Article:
When You Leave the Institutional Church


Image by t0xicsunshyne. Creative Commons.

De-toxing, de-constructing, re-constructing, healing, and sorting things out, takes time. So, be patient with the process. Be patient with yourself.

I missed the extended family the church provided. I missed the sense of validation and destiny that caused me to feel I was doing something significant, something I was well-suited for.

As you move into this new phase of your life away from the church, you will discover a void. If you were heavily involved in church, you will have a time void. If you were a financial supporter, you will have a contribution void. If many or most of your relationships were through church, you will have a relationship void. As you re-evaluate your beliefs, you will have a belief void. If your sense of purpose was interwoven with your church work, as mine was, you will have an identity void.

The void presents new freedom and new opportunities, but it also brings some new dangers. It is a vortex that quickly tries to suck something into it. Freedom is a dangerous blessing.

Between leaving the church, leaving the pastorate, being unemployed, and turning away from any relationship that smacked of unhealthiness, I suddenly had a lot of alone time. I needed a lot of it just to process my thoughts and keep my emotions in check, but enough is enough.

I grew fascinated with my new freedom to not be stuck in a relationship that wasn’t meaningful. I love the people in my life, but I could use a few more relationships right now. It’s different after all of those years of being a pastor who was pulled so many directions that I couldn’t get around to everybody.

Don’t let the disappointing relationships turn you into a hermit. There’s a word for people who have too much time alone with just their thoughts, without the forward motion of productivity and the sweet comfort of friends. The word is “crazy.”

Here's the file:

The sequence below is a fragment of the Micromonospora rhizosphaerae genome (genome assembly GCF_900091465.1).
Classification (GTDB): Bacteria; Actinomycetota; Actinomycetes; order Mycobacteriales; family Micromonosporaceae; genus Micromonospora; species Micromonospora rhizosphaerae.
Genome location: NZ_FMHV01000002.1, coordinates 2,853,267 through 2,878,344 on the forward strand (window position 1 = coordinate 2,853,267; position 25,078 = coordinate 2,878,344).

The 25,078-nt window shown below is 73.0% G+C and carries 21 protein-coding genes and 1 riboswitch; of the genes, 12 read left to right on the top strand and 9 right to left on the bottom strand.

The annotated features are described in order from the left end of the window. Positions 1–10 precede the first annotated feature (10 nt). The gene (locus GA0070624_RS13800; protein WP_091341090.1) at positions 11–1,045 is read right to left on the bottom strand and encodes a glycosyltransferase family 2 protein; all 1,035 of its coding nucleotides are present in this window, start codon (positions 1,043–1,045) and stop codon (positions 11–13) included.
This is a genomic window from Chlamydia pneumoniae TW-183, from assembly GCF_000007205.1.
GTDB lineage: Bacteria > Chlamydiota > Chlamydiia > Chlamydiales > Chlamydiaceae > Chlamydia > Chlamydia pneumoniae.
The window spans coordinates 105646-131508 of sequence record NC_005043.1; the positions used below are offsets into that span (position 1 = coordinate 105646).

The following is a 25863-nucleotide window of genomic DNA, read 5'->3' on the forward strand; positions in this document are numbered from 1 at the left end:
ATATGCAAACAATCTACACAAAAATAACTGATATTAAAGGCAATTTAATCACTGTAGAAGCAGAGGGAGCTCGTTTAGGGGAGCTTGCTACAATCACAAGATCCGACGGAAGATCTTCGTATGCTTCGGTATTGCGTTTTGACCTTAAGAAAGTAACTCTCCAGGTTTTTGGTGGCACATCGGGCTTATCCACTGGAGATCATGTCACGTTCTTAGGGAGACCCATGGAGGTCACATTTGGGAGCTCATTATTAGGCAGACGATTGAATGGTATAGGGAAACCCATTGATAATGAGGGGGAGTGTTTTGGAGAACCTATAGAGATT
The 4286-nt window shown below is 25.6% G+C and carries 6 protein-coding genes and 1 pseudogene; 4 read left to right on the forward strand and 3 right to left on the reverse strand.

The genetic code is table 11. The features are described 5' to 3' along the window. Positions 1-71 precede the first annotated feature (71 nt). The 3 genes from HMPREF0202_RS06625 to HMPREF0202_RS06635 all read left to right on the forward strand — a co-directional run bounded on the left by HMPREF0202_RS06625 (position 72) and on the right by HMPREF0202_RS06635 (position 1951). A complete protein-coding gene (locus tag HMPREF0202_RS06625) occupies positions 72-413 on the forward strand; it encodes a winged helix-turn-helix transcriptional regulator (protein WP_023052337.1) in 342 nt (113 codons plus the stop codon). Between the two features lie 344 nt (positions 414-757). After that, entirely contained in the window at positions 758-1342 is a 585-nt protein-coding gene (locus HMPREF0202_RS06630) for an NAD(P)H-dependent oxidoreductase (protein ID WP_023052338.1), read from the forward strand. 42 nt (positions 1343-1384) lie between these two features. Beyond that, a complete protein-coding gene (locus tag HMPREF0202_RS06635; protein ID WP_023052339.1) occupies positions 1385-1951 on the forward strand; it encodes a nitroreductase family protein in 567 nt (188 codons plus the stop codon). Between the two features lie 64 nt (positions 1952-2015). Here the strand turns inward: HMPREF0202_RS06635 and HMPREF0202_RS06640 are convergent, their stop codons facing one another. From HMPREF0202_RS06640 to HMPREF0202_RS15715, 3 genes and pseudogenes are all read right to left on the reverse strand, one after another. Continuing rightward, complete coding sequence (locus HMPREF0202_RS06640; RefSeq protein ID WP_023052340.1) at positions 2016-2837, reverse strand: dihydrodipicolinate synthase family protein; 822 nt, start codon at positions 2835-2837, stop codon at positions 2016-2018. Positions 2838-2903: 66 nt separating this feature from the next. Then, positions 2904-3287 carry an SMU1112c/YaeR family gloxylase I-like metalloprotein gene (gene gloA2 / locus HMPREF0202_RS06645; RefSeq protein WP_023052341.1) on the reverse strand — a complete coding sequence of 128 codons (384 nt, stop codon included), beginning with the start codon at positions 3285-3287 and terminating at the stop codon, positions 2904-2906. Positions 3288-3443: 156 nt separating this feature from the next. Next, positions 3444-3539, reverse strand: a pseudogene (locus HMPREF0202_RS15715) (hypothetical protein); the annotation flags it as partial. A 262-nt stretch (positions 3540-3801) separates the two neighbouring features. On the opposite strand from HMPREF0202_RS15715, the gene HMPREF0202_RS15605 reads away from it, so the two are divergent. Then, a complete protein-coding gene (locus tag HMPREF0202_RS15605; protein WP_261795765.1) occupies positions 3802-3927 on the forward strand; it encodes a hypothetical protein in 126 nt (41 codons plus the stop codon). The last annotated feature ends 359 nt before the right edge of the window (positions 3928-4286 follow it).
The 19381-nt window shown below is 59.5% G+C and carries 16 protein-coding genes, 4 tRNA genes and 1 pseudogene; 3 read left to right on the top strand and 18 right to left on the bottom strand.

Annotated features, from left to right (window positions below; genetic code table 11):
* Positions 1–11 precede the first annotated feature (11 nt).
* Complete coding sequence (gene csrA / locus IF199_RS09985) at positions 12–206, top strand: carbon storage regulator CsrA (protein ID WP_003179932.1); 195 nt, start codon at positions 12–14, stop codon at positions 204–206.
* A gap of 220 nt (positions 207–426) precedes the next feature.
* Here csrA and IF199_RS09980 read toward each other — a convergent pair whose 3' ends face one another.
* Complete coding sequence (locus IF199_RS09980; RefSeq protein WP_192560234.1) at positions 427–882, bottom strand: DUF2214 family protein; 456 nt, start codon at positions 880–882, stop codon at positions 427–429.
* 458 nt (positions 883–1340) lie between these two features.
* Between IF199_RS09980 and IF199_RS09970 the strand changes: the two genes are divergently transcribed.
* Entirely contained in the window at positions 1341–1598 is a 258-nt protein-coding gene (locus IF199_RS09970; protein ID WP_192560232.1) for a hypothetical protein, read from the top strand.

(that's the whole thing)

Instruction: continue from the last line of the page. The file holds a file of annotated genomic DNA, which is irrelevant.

I have noticed when people get divorced they tend to gravitate toward either depression, indulgence, or another relationship. These are immediate knee-jerk reactions that happen when you haven’t allowed yourself time to process your grief and learn how to deal with your new freedom.

When you leave church, you will probably be tempted to react in ways you will later regret. It’s easy to overreact and turn against all expressions of faith. It’s easy to become depressed and stuck in a victim mentality. It’s easy to quickly rebound and join another group when it isn’t really what you are looking for. It’s easy to jettison all sense of right and wrong and become a hedonist because you feel God let you down.

Put a moratorium on major decisions or changes for a while. Allow yourself time to adjust to your new reality.

 -An excerpt from my soon-to-be-released book, An Irreligious Faith: How to Starve Religion and Feed Life

About Glenn

Glenn Hager is a blogger, former newspaper columnist, and author of two books, An Irreligious Faith and Free Range Faith.
Bookmark the permalink.

Leave a Reply